Network Dynamics of Technology Diffusion in International Arms Transfers


This article explores the role of technology proliferation within the international arms trade as the major part of political structure of international system. The first part of the article suggests a brief overview of the existing studies of international arms transfer as an integral system in international relations, specifically emphasizing the impact of Krause’s (1992) “diffusion of technology” theoretical concept on the literature of 1990–2000-s. The focus of the review is on the intersection between the studies of specific technological transfers and more generalized empirical research works reveals an interesting scientific puzzle – on the one hand key arms manufacturer states accumulate most of the military R&D thus securing their place on the top of the suppliers’ hierarchy, but on the other hand more and more states acquire capabilities to produce military hardware and they more willingly interact with each other establishing strong horizontal bonds with each other to achieve some political independence and maximize economic efficiency (so-called globalization of arms production). In the second part of the article, the network-based approach is suggested as a solution to the market-hierarchy paradox, with some overview of the latest research of arms transfers via Social Network Analysis (SNA) methodology. The third and the last part of the article provides first empirical investigation of the international military technology transfers using original operationalization approach based on SIPRI Arms Transfer Database information of localized production interstate transfers. Finally, the network graphs are constructed to compare general centrality metrics and locate network communities using the Blondel’s method for community detection. The network topology demonstrates significant interconnections between secondary suppliers within technology transfers sub-network, compared to “regular” transfers sub-network, as well as the existence of a “feedback loop” for the license transfers. Overall the empirical results provide positive evidence for Krause’s “diffusion of technology” concept and also support previous network studies of dissimilarities between USA and USSR dependent sub-network – the asymmetry between them appears to be even more stark on the license transfers data.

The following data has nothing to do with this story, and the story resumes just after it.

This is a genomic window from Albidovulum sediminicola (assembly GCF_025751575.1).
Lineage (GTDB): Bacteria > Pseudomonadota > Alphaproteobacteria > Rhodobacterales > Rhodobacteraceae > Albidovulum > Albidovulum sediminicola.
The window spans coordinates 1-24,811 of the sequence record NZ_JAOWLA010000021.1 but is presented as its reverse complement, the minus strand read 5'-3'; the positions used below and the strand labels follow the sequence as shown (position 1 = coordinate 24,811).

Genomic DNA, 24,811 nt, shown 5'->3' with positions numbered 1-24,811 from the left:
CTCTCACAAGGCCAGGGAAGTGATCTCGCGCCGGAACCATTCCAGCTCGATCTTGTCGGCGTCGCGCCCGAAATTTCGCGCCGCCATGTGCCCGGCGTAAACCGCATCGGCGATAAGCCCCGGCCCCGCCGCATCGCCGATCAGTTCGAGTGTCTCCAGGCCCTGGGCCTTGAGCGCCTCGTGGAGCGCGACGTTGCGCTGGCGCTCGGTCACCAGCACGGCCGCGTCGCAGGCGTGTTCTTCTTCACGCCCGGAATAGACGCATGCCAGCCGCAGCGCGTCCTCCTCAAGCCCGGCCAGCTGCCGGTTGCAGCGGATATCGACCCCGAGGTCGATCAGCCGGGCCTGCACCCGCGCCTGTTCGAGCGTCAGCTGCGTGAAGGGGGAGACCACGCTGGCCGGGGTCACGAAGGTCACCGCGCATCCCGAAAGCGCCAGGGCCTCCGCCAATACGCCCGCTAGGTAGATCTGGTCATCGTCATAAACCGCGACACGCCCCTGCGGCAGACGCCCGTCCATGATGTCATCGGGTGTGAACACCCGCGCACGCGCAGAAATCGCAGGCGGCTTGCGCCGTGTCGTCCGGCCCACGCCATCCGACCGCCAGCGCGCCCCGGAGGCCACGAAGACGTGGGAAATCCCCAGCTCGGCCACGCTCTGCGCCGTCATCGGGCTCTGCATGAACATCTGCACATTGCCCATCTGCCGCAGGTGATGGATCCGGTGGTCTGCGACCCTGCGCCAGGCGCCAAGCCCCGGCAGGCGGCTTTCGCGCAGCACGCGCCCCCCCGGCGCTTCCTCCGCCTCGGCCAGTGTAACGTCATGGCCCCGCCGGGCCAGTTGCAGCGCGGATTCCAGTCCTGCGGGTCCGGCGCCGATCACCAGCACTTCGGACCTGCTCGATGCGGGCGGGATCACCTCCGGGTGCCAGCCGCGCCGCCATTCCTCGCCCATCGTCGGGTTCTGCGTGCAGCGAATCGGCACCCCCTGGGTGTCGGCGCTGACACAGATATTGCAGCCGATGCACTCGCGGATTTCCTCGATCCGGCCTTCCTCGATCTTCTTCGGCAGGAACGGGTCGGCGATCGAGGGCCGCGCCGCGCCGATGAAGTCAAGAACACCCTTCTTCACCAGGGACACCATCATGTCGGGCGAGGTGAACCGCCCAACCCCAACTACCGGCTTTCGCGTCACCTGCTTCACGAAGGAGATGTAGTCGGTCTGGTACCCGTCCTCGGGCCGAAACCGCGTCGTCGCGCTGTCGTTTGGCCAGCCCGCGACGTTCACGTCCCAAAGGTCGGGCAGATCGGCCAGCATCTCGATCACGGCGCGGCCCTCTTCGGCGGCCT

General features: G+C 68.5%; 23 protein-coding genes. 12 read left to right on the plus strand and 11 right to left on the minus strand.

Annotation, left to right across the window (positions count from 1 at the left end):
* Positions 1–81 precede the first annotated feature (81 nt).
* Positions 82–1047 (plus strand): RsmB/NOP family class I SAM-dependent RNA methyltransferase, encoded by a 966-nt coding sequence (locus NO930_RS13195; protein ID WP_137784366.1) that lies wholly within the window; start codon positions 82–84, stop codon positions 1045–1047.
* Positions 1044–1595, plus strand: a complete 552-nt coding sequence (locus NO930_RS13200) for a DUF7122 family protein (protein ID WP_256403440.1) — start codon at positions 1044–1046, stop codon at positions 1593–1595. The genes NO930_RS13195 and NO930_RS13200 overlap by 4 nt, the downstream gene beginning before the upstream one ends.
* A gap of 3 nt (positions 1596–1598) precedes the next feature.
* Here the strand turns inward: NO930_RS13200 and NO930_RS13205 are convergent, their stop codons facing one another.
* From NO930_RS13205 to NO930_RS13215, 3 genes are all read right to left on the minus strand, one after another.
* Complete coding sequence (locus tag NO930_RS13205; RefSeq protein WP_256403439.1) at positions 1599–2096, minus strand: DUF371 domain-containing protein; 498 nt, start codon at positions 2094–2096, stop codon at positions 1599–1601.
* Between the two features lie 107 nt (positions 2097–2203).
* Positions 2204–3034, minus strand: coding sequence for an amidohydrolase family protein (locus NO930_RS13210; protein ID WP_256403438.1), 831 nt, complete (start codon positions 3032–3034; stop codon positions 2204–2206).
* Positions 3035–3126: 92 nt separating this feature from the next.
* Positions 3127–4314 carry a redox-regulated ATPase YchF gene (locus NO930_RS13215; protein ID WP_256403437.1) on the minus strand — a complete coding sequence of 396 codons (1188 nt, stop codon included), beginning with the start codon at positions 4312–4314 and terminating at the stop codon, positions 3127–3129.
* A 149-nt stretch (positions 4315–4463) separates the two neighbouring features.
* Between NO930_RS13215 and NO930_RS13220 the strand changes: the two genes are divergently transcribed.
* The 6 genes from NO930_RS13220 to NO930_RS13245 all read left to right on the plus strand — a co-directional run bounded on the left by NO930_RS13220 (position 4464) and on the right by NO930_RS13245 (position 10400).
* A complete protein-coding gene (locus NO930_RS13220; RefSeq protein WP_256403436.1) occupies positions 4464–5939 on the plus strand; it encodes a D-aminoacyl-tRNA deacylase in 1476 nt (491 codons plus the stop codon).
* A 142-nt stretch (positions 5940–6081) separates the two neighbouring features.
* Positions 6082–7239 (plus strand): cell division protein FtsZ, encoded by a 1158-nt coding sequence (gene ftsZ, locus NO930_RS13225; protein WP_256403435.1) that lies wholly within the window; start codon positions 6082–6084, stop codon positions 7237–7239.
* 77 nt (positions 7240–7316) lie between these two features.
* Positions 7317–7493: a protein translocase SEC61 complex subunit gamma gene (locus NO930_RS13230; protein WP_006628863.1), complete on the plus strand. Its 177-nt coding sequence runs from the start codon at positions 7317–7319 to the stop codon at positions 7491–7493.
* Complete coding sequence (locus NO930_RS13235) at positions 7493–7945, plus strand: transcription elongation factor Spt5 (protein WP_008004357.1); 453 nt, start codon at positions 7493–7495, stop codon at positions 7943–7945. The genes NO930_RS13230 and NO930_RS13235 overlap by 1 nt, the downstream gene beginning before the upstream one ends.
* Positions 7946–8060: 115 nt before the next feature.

international arms trade; technology transfer; technology diffusion; network analysis; network communities.

Authors: Artem Maltsev

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